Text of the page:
For the Sunday Scribblings prompt, "deepest, darkest," drawings by two young victims of the Darfur tragedy and news of a resolution adopted Friday by the UN Human Rights Council. Photos of children's drawings courtesy of Human Rights Watch. Click photos to enlarge.
Thirteen-year-old Mahmoud describes his drawing: "These men in green are taking the women and the girls. They are forcing them to be wife. The houses are on fire. This is an Antonov. This is a helicopter. These here, at the bottom of the page, these are dead people."
A description of his drawing by Mostafa, age eight: “We were running. From soldiers. Janjaweed. Planes. They were chasing us. These are men. These are women. We ran to the wadi [riverbed, or oasis]. Then we ran to Chad.”
According to Human Rights Watch, the government of Sudan is responsible for “ethnic cleansing” and crimes against humanity in the context of conflict in Darfur, on Sudan’s western border with Chad. Since 2003, the Sudanese government and ethnic “Janjaweed” militias it arms and supports have committed numerous attacks on civilian populations of the Fur, Masalit, Zaghawa and other ethnic groups perceived to support the rebel insurgency. Government forces have participated in massacres, executed civilians—including women and children—burned towns and villages and depopulated land long inhabited by the Fur, Masalit and Zaghawa. The Janjaweed militias - Muslim like the groups they attack - have destroyed mosques, killed religious leaders and desecrated Qurans belonging to their enemies.
Countless women and girls have been raped. Hundreds of villages have been bombed and burned; water sources and food stocks have been destroyed; property and livestock looted. Mosques, schools and hospitals have been burnt to the ground.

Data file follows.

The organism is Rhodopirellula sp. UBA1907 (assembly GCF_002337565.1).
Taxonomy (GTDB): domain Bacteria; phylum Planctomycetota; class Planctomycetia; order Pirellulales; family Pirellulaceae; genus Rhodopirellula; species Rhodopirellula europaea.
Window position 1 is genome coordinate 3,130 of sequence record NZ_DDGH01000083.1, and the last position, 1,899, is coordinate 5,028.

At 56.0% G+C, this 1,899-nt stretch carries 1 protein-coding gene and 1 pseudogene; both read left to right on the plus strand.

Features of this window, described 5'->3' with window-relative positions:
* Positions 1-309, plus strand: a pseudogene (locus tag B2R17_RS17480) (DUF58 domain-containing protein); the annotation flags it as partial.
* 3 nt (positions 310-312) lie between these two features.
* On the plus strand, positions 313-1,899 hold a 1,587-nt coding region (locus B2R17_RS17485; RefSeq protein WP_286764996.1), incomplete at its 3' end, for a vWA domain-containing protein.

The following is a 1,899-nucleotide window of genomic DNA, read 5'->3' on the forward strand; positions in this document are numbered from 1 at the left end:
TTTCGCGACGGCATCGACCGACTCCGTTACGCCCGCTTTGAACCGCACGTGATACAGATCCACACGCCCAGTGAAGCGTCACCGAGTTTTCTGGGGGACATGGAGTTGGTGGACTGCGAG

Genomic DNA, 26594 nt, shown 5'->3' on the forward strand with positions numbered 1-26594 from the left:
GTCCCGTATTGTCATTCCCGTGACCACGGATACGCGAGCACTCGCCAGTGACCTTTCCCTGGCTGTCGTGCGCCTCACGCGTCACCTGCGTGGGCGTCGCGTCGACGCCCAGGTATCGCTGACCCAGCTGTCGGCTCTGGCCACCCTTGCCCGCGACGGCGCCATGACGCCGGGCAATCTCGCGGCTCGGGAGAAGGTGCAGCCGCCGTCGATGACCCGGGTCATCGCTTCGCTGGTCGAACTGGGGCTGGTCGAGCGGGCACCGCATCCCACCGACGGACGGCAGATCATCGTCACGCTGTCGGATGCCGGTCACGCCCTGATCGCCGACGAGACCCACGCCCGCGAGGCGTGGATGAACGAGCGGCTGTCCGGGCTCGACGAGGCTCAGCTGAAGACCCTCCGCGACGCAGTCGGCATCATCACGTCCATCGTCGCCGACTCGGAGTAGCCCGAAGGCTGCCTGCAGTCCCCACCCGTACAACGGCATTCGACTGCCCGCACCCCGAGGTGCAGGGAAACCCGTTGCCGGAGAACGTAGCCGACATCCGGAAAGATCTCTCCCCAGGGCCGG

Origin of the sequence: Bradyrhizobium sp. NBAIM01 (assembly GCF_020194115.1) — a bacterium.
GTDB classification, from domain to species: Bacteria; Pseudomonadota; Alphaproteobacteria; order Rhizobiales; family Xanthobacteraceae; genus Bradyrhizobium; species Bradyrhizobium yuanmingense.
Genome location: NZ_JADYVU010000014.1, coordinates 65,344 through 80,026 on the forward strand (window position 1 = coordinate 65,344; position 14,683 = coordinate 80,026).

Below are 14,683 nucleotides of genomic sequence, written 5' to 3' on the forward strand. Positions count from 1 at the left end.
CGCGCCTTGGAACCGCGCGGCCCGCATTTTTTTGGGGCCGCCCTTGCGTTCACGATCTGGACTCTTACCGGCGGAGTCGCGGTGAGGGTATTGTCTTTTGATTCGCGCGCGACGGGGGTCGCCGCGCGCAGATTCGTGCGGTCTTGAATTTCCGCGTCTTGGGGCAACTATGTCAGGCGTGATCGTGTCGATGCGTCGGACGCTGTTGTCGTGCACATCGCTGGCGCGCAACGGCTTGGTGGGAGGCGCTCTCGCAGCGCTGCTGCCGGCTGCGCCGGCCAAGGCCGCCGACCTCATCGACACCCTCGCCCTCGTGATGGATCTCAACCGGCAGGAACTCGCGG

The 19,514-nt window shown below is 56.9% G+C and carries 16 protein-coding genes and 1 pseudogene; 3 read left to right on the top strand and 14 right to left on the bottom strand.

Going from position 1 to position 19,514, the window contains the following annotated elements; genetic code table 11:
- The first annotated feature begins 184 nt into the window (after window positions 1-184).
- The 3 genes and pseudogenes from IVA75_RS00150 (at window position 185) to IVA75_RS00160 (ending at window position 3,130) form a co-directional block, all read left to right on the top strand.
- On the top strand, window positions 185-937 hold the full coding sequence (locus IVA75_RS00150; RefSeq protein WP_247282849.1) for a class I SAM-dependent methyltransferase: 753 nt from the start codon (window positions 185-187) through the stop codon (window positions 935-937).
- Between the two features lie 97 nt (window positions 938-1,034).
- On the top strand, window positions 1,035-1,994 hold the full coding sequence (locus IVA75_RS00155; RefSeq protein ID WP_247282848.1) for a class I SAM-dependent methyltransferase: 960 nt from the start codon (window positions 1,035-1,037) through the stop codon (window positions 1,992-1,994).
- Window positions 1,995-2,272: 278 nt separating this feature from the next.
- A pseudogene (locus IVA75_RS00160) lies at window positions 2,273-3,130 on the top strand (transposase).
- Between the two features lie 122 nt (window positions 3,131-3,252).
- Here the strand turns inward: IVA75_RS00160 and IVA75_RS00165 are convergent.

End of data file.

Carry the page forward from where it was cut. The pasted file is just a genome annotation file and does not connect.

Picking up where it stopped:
The United Nations estimates that more than two million people have been left homeless in the fighting. Almost a quarter of a million refugees are now in neighboring Chad, one of the poorest countries in Africa. Abandoned villages have been destroyed. Even when villages are left intact, many refugees are unwilling to return to Darfur unless their security is protected. “If we return,” one refugee told Human Rights Watch, “we will be killed.”
The UN Human Rights Council (UNHRC) ended its fourth regular session Friday in Geneva, adopting a compromise text regarding the crisis in Darfur. While this was welcomed as "a small step forward," Human Rights Watch said UNHRC failed to address many of the world's most urgent human rights situations.
"The council again chose talk over action on worsening human rights situations in countries such as Burma, Iran, Sri Lanka and Uzbekistan," said Peggy Hicks, global advocacy director at Human Rights Watch. "The council's resolution on Darfur is a relatively bright light in an otherwise disappointing session."
The council adopted an amended Darfur text put forward by Germany, after extended negotiations involving a competing Algerian draft. The resolution establishes a group composed of six currently-serving independent experts on a range of abuses - including violence against women, extrajudicial executions and torture - and led by the council-appointed expert on Sudan. The group is charged with working to ensure follow-up and implementation of existing recommendations by the council and its experts, by the council's predecessor, the UN Commission on Human Rights, and by other UN human rights institutions. The group must report to the council in June. The text does not criticize the Sudanese government directly for its role in orchestrating and perpetrating violations of human rights and humanitarian law in Darfur.
African states played a key role in breaking the council's silence on Darfur. Cameroon, Ghana, Mauritius, Nigeria, Senegal and Zambia all called for action in response to a report on Darfur from a mission established in December by the council. These and other states, including Uganda and Mauritania, engaged in discussions over the German text. A key test for the council will be whether these and swing states such as India, Indonesia, the Philippines and South Africa will address abuses in other locations.